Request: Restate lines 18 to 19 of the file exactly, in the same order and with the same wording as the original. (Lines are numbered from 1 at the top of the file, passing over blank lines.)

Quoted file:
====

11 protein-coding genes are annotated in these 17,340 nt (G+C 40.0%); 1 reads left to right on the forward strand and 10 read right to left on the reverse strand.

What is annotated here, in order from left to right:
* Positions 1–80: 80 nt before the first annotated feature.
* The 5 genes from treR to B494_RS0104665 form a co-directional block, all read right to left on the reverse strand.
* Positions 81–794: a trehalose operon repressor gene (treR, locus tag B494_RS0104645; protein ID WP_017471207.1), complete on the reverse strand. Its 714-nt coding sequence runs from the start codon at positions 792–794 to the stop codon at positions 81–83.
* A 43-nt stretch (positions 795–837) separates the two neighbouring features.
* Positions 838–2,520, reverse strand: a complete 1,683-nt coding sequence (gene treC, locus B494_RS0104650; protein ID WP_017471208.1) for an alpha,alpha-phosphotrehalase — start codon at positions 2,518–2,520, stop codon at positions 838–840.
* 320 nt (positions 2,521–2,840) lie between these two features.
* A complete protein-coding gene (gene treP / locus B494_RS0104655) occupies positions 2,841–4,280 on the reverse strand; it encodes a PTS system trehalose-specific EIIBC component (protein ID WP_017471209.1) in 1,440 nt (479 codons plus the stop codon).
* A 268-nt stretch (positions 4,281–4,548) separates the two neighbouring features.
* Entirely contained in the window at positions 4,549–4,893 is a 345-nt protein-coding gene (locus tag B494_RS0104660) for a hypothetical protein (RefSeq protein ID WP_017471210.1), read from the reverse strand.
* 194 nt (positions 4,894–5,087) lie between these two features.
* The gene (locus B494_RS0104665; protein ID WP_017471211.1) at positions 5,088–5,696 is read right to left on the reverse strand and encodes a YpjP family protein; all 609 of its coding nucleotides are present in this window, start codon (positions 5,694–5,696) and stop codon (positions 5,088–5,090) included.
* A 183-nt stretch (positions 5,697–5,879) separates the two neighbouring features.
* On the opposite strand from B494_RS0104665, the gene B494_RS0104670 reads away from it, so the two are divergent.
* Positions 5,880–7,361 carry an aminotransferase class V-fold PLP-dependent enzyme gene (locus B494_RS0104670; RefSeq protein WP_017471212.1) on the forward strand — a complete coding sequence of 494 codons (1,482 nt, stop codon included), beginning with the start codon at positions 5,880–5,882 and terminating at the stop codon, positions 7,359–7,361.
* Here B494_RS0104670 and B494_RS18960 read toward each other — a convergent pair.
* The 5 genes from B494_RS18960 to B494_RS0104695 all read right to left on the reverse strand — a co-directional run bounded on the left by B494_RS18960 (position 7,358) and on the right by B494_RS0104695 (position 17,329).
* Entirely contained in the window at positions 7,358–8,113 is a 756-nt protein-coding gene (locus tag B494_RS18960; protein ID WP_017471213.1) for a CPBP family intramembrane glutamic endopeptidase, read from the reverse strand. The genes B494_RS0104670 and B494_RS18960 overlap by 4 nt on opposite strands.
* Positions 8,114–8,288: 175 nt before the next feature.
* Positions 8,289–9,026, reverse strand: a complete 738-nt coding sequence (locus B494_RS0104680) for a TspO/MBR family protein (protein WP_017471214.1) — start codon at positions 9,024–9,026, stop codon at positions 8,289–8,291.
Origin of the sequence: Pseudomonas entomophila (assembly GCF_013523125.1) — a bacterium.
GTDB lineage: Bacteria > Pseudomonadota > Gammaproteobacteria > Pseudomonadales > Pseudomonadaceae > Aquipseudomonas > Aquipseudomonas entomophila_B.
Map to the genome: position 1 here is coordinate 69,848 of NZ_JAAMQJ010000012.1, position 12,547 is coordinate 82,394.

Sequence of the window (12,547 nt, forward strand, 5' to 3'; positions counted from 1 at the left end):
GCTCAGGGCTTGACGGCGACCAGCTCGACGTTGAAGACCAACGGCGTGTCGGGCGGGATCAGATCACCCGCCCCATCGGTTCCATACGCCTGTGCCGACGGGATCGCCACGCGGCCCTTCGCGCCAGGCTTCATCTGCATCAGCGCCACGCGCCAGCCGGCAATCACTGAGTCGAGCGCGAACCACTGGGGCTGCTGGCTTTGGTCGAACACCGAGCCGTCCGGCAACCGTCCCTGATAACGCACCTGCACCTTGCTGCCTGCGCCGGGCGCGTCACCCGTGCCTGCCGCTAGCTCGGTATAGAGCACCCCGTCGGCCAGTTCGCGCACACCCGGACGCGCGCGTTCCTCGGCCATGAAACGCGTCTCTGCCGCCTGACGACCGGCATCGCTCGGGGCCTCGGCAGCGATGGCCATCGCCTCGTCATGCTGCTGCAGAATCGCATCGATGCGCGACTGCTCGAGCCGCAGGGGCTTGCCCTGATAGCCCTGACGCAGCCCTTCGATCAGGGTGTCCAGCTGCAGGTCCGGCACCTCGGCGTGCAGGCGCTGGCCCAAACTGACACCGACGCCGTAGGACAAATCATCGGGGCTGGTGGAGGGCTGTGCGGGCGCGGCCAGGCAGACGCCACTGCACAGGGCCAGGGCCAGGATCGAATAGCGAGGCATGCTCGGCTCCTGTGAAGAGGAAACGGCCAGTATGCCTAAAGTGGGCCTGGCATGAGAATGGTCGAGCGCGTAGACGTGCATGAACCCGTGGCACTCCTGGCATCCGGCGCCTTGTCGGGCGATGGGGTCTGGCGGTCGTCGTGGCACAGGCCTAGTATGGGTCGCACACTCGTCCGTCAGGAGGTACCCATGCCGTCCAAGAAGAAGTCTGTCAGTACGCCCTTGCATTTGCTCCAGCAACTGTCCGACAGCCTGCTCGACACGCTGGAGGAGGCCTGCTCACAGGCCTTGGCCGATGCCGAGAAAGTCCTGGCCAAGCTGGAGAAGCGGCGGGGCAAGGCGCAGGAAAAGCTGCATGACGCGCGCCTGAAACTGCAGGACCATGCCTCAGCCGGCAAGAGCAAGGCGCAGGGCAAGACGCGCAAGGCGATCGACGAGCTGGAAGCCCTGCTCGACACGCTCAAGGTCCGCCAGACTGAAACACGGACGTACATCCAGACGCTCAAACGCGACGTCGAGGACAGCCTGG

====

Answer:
* The 5 genes from B494_RS18960 to B494_RS0104695 all read right to left on the reverse strand — a co-directional run bounded on the left by B494_RS18960 (position 7,358) and on the right by B494_RS0104695 (position 17,329).
* Entirely contained in the window at positions 7,358–8,113 is a 756-nt protein-coding gene (locus tag B494_RS18960; protein ID WP_017471213.1) for a CPBP family intramembrane glutamic endopeptidase, read from the reverse strand. The genes B494_RS0104670 and B494_RS18960 overlap by 4 nt on opposite strands.